In my last posting we talked about a regional building products manufacturer that had purchased an automatic case packing machine and how using cost accounting to make decisions jeopardized their business. In this posting I want to continue the discussion about this same company after it was purchased by one of the Giants of this industry. This example is again, taken from a wonderful book by Debra Smith, The Measurement Nightmare – How the Theory of Constraints Can Resolve Conflicting Strategies, Policies and Measures.
As I said in my last posting, a year later this highly successful regional building products manufacturer was purchased by one of Giants in the building products industry (identified in this posting as Giant). They were purchased because their product was carried in Giant’s retail stores as a premium brand, delivered to Giant’s distribution center on time, and customers requested it because of its reputation for high quality at a reasonable price. Debra explains that this purchase began the demise of a great little company and all the reasons why they had been acquired were immediately in jeopardy. Why, Debra asks? Giant’s accounting information used for decision-making and measures did not jive with the acquired company’s TOC environment.
Debra explains that during the due diligence, before the acquisition, when Giant’s accountants snooped through the books of the company to be acquired to decide if the company really is what it had claimed to be. It seems that both companies purchased chemical raw materials from the same national source, and Giant purchased vast quantities of these chemicals. Both companies were shocked to see that the small company’s cost for raw materials was 8% less than Giant’s best price from the same supplier. The supplier explained that the price had been negotiated because the smaller company always paid within 10 days of receipt and Giant never paid in less than 60 days. This time difference required the supplier to borrow money for 50 days longer to do business with Giant. It seems that Giant had adopted a policy to maximize return on cash and did not pay any vendor in less than 60 days. The average earnings on the cash invested by Giant was about 5% annually. The sorry part of this is that based upon the chemical component of raw materials at only 5% of total operating expenses, 8% would have increased their bottom line by over $12,500,000!
Another decision that Giant had made which had major negative ramifications was their decision to impose across-the-board cost cutting and headcount reduction in which all divisions shared equally in absorbing a major reduction in income due to the loss of a major national retail chain. This decision, Debra explains, ignores a basic principle of physics and TOC – if you decrease the ability of the weakest link you decrease the ability of the entire organization. The small, recently acquired division was on track with 25% annual growth and was shipping every unit they could produce. Their growth hwas based upon their demonstrated ability to meet customer demand with a quality product and short turn-around from order to delivery. Debra explains that many of their national accounts were new, and a continuing business relationship was dependent upon delivery of promises made regarding on-time delivery. In addition, the new division had no excess layers of management to cut, and they could not induce their suppliers to reduce raw material prices; in fact they had just sustained the 8% increase in raw materials mentioned earlier. This left them with three options:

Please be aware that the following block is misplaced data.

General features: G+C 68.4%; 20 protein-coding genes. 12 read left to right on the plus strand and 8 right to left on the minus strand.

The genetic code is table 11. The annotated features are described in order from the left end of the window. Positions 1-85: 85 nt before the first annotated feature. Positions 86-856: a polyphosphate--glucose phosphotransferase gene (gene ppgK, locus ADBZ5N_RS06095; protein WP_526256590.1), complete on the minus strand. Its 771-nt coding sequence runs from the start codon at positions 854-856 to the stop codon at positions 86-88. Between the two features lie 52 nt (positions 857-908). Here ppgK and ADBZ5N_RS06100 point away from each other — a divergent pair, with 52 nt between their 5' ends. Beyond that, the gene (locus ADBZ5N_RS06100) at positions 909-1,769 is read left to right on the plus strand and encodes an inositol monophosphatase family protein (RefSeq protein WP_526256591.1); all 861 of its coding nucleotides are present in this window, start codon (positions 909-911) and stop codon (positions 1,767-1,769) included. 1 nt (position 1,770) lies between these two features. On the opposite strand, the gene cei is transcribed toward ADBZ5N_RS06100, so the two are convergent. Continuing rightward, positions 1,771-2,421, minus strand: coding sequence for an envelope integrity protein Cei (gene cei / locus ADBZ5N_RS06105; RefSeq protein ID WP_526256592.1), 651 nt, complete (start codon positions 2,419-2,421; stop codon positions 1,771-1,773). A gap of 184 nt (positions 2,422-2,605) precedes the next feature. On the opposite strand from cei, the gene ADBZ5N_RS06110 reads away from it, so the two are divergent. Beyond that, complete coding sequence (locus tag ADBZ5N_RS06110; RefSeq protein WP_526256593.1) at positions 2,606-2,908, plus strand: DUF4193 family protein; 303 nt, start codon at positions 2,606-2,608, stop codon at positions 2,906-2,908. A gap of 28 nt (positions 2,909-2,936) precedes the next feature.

1. Reduce the sales force.
2. Reduce direct labor.
3. Reformulate the product, sacrificing some quality features for lower cost ingredients.
Any of these options would seriously compromise the division’s ability to meet its aggressive sales-growth targets and would harm throughput and net profit in both the short and long run. This is clearly an example of the result of companies losing sight of the fact that a company is a chain of dependent events. The across-the-board cuts in this example blatantly ignored the obvious and compromised the ability of the company to make money in the future!
In summary, Debra tells us that when the finance department maximized their use of cash, the company missed maximizing the overall return on investment to the business. By maximizing the case-packing and labor efficiencies the company eliminated the bottleneck, reduced total throughput, and spent $250,000 to do it. By imposing an across-the-board cut, the constraining resource is cut equally with every other area. Negatively impacting the constraining resource negatively impacts the division’s ability to generate throughput. The cost cut successfully derailed the new division’s sales and profit plan for the year and seriously jeopardized all of the features that were attractive to Giant in the first place.
I hope you enjoyed this series of postings about performance metrics. In my next posting I’m going to shift gears and focus on a series of articles on healthcare. In particular, with the implementation of the Affordable Healthcare Act right around to corner, there are ramifications for patients, hospitals and healthcare facilities that the public needs to know about. It is my belief that TOC can help overcome many of these.